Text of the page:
“We look at corridors where it’s easy enough to bring capacity – for example, where there are high-voltage transmission lines. Facebook would be a good example of that; it has located its facility in Clonee, Co Meath, right underneath an existing 220KV line.
The fossil-fuel generators change dramatically in each of the scenarios. The ‘Low Carbon’ Living scenario has coal generation stopping in 2025, while the other three scenarios have the same happening by 2030.
The scenarios reflect the many uncertainties surrounding the build-out of renewable generation. It varies between 5600MW in ‘Slow Change’ by 2030 to 12,100MW in the ‘Low Carbon Living’ scenario.
Ireland has enormous potential for offshore energy developments. The ‘Low Carbon Living’ scenario assumes 3,000MW of offshore wind generation capacity to be developed by 2030. At present, Arklow Bank, with a 25MW capacity, is the only offshore Irish wind farm.
The scenarios see it as likely that there will be large-scale solar photovoltaic connecting to the system at an increasing rate from the mid-2020s. Also, all of the scenarios show biomass generation increasing in capacity over the next 25 years.
”The big trends are probably not difficult to predict. We know that climate change isn’t going anywhere and policies and commitments around tackling climate change are very unlikely to do a u-turn,” explained Hayden.
“The level of ambition may change a couple of percent or the timing – 2030 versus 2025 – but the overall trend over the next ten, twenty, thirty years is unlikely to be shifted enormously.”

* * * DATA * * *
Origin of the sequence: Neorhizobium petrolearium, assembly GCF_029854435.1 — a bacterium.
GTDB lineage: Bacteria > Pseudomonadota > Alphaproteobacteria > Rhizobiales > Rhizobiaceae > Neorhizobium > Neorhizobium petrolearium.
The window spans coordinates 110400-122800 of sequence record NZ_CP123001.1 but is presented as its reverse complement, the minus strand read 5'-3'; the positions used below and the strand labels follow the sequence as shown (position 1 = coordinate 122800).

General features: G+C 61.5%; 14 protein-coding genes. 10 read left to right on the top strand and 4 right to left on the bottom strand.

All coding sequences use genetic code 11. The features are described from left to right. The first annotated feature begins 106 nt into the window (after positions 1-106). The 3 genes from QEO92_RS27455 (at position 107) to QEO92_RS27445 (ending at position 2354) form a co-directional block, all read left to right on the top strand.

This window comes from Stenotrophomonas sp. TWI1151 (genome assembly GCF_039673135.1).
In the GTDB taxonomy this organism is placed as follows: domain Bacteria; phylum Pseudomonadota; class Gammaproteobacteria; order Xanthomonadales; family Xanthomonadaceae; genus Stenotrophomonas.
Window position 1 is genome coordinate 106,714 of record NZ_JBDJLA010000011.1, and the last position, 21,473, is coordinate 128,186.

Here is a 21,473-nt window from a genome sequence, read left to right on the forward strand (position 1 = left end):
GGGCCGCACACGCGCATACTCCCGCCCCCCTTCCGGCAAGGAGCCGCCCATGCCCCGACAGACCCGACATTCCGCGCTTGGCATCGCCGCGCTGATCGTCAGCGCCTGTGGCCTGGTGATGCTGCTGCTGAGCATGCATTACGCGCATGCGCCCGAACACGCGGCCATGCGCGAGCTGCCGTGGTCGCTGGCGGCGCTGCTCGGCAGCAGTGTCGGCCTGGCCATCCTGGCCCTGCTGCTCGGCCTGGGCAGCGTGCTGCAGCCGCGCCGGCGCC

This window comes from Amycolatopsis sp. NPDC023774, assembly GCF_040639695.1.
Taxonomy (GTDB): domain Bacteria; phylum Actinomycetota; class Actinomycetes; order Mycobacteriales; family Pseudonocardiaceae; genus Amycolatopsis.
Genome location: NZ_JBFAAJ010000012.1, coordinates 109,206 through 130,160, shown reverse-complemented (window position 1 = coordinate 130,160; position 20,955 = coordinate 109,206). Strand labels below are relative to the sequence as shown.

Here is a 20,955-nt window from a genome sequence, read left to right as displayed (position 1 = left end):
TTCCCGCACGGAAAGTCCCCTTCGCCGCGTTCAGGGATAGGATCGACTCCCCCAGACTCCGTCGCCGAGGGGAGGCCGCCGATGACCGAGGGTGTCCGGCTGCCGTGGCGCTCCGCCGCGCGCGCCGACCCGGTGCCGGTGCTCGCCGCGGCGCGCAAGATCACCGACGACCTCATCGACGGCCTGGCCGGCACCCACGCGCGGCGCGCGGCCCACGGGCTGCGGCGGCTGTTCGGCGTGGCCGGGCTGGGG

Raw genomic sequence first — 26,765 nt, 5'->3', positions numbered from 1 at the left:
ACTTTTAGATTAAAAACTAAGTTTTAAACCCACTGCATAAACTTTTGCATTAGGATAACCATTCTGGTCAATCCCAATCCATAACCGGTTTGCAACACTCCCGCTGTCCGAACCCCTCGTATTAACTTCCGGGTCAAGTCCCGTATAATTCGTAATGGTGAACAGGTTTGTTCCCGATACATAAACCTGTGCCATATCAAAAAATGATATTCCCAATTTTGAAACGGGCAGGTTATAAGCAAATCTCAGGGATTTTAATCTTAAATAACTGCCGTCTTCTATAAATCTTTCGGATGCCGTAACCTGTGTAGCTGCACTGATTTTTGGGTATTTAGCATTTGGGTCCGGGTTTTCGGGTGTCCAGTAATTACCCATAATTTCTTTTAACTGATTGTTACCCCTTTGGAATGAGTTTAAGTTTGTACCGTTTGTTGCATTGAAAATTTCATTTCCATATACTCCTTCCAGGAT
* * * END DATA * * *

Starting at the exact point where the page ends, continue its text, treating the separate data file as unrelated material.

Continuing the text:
While the document is not a decarbonisation roadmap, under the ‘Steady Evolution’ and ‘Low Carbon Living’ scenarios, some 40% of total electricity demand is met by renewable generation by 2020 – thus, meeting our EU 2020 renewable-electricity target. All scenarios show a decrease in carbon emissions to 2030, but significant changes to the grid would be required to achieve the high renewable generation seen in ‘Low Carbon Living’.
Predicting consumer behaviour
One of the most difficult elements to predict is how the behaviour of consumers will change in the coming years. Hayden highlighted some of the problems:
”Where is technology bringing us? Where is consumer technology bringing us? People put apps on their phones that let them turn on and off appliances. We see new business models out there that have disrupted established industries. There is no reason why that can’t happen with energy and particularly with selling electricity, signing customers up and giving them incentives.
“With electricity in the wholesale market, there’s a different price for electricity every half hour in the day. That can be a lot more expensive in the evening peak, cheaper during the night, cheap on a windy day and so on.
“At a wholesale level, people who sell electricity to customers can buy at different prices. There are providers out there who have business models which are about providing customers with cheaper electricity on the basis that they don’t use it at peak times.
“We don’t see that widely adopted right now – at a domestic level, we don’t really see it at all. A very sophisticated retail pricing is not really there for a variety of reasons. But there is nothing to say that couldn’t suddenly get disrupted.
“We plan our grid around this peak demand and if that suddenly changes dramatically, we might find that we’ve overinvested in our grid. The grid has to be able to serve peak demand,” Hayden concluded.